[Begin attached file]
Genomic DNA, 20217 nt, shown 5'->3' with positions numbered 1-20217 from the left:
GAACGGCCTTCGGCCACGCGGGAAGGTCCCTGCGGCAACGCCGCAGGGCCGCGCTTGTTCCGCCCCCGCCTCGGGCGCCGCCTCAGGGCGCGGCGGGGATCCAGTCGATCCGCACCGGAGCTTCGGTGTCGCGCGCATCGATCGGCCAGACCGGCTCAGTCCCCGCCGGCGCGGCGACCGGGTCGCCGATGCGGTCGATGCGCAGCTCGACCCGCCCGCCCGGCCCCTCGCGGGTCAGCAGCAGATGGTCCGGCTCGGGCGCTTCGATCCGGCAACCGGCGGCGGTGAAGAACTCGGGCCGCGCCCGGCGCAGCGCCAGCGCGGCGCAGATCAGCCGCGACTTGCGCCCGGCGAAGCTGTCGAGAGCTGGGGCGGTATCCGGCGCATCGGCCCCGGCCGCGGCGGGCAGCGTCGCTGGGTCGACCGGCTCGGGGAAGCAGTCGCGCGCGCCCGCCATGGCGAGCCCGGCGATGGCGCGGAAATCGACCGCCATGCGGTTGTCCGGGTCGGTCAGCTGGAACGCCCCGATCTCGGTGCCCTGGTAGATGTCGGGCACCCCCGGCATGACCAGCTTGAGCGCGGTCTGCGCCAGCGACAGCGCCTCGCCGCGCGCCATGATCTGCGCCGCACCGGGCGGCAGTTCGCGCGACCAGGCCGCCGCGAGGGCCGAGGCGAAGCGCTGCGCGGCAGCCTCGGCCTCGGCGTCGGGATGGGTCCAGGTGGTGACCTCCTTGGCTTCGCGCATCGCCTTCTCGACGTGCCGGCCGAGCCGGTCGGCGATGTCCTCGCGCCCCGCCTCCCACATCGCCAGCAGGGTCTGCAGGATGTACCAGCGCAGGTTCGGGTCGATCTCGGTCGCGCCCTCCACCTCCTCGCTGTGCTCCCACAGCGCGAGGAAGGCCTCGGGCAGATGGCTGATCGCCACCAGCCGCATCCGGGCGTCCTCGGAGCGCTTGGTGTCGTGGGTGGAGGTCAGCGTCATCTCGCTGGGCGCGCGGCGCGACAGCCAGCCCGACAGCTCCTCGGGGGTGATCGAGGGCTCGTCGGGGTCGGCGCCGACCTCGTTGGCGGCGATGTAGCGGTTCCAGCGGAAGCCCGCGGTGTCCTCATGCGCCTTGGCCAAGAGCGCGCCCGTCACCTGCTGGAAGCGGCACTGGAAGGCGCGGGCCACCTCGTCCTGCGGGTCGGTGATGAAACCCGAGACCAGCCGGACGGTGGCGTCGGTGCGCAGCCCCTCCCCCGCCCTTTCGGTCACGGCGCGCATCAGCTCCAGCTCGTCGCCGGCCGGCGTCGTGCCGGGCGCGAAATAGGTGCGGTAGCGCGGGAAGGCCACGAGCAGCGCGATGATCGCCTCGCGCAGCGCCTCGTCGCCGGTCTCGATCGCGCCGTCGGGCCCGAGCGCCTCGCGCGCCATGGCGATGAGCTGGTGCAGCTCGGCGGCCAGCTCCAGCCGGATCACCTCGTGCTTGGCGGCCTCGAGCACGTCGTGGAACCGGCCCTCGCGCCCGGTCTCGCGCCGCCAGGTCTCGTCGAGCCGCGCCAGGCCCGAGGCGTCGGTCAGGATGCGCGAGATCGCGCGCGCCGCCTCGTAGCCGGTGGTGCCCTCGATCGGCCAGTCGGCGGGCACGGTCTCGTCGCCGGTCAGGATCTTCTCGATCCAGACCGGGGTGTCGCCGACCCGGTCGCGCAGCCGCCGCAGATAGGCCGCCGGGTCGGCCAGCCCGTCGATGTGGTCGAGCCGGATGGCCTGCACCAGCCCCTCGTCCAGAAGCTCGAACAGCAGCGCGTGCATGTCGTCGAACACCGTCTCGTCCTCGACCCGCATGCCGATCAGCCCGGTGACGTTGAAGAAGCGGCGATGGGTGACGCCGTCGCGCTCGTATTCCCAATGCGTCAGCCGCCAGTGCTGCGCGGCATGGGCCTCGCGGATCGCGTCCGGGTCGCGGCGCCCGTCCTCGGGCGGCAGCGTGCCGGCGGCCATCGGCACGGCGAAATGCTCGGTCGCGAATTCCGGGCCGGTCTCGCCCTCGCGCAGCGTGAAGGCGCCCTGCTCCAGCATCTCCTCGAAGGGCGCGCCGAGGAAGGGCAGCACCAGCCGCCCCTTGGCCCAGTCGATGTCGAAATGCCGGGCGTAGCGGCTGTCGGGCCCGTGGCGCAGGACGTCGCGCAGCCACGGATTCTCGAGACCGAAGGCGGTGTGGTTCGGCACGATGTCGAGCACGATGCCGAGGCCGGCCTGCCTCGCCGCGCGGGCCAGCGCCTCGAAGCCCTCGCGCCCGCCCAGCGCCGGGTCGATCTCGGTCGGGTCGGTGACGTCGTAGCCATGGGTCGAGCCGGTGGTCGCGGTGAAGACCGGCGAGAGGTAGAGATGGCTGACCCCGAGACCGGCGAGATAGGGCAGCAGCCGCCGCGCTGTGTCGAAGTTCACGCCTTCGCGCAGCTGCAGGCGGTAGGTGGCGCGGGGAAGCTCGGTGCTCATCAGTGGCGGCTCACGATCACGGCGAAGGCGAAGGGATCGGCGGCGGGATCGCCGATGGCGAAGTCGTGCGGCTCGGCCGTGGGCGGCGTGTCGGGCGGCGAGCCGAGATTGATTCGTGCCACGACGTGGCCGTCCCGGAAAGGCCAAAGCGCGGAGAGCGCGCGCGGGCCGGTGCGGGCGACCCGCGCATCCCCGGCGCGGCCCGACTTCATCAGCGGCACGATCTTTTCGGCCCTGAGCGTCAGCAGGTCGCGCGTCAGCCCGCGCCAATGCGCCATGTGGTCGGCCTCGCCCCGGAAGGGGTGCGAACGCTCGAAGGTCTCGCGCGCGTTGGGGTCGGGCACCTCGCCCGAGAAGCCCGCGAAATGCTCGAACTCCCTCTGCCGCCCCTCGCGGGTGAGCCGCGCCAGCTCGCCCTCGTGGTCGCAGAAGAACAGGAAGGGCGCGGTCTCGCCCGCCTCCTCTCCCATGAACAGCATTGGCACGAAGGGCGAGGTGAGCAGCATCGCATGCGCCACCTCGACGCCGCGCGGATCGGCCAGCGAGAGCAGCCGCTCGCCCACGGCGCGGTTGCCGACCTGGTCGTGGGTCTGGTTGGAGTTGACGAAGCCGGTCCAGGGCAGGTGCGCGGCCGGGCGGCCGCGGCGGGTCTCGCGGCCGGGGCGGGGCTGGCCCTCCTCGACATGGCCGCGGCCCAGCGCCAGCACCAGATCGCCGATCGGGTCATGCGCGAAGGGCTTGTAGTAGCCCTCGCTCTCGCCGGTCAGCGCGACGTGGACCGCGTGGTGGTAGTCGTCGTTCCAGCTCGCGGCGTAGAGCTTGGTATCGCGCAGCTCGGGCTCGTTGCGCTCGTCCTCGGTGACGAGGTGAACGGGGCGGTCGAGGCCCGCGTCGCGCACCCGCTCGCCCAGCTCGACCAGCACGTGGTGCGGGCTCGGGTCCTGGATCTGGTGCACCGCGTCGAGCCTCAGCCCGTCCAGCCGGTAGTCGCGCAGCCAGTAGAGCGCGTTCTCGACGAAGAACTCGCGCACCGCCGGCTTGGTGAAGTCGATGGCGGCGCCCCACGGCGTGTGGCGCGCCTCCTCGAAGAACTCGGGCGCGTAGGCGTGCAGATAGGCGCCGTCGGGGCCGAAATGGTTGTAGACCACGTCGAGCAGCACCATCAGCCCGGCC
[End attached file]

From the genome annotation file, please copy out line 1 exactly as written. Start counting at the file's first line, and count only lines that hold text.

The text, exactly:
Genomic DNA, 20217 nt, shown 5'->3' with positions numbered 1-20217 from the left: